Nor can the gift of God be compared with the result of one man’s sin:
The judgment followed one sin and brought condemnation,
but the gift followed many trespasses and brought justification.
How Do You Compare?
“It’s just a fad. It will never last!” I remember hearing comments like that when social media was in its early stages. That sentiment was grossly miscalculated! Consider the current-active user totals from well-known social media sites:
Linkedin: 106 million
Snapchat: 161 million
Pinterest: 200 million
Google+: 212 million
Twitter: 330 million
Instagram: 800 million (owned by Facebook)
Facebook: 2.2 billion (Yes, billion with a “B”)
There are 7 billion people on the planet. That means nearly 1 in 3 people on earth have a Facebook profile. Just ponder that for a moment.
Social media is a communication tool used by much of our population for everything from sharing family photos, to finding a new job, to getting a date. Like it or not, social media is a major artery of communication that is here to stay.
Just like everything else in life, sin contaminates social media. Some social media sins are more obvious than others – misuse of God’s name (2nd Commandment), cyberbullying (5th Commandment), gossip (8th Commandment), digital adultery, (6th Commandment), etc.
One social media trespass often flies under the radar unnoticed but causes more problems in our lives than we realize: coveting (9th and 10th Commandment).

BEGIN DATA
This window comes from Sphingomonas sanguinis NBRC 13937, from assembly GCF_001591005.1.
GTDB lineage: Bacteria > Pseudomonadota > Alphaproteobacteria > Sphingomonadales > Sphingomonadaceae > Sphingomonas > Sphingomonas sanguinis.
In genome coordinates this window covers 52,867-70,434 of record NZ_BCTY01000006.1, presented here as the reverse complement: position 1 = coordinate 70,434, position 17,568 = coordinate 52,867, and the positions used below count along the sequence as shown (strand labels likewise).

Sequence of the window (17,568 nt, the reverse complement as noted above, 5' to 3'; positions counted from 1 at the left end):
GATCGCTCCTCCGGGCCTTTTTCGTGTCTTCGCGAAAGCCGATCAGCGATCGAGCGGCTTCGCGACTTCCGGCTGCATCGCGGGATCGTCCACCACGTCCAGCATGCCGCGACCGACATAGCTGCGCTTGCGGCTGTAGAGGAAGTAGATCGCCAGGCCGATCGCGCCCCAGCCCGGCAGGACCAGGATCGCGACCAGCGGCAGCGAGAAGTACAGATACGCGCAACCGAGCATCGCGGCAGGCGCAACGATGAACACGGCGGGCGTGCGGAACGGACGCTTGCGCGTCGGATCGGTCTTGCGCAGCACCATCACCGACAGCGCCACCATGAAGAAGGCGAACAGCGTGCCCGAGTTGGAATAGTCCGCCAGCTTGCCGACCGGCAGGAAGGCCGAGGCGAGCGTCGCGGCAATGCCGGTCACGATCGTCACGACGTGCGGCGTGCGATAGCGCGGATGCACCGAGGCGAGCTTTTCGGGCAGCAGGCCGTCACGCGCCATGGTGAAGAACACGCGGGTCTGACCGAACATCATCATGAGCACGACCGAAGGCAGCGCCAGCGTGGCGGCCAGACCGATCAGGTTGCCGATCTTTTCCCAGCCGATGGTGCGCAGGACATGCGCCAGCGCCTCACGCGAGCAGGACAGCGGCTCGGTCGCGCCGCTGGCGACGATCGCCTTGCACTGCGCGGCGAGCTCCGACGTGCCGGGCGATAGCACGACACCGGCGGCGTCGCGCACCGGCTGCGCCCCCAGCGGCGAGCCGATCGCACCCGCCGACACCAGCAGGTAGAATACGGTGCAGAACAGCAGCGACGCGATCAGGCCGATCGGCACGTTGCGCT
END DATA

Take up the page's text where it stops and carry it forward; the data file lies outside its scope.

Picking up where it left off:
Coveting is intensely wanting something or someone that you shouldn’t or can’t have. Perhaps more commonly used synonyms would be jealousy, envy, greed, spite, or resentment.
A popular meme with Bill Murray’s face is floating around Facebook with this observation: “Social media is training us to compare our lives… No wonder why everyone is depressed.”
Bingo. Depression is exactly where the sin of coveting leads.
Satan dupes people into playing the comparison game with their “Friends”. People find themselves comparing their lives with the ones they see posted on social media (which don’t always picture reality). Those same people become insecure about who they are and discontent with what they have. Next stop: depression. Such a comparison game is rigged – the Devil wins every time.
Self-evaluation by comparison to other people is not beneficial in any way.
If you want to make a comparison that is worthwhile, one that builds you up and makes you feel loved, listen to St. Paul’s comparison in Romans 5:16:
“Nor can the gift of God be compared with the result of one man’s sin: The judgment followed one sin and brought condemnation, but the gift followed many trespasses and brought justification.”
In other words, go ahead and compare your sin with God’s grace in Jesus. God’s shovel of grace is always bigger than the hole of sin into which you dug yourself.
Jesus loves you so much that he gave up his glory to rescue you from the eternal consequence of sin. Nothing can compare with that unconditional sacrifice of love and forgiveness; not even a whole lifetime of sin.
Your sin is incomparable to God’s immeasurable love for you in Jesus. The comparison of your sin to God’s grace doesn’t lead to depression, discontentment and insecurity — it leads to joy, thanksgiving, and confidence. We all need more of that.
Don’t compare your life to others. Compare it to God’s grace. And make that comparison often.
Written by Brent R. Bitter, Staff Minister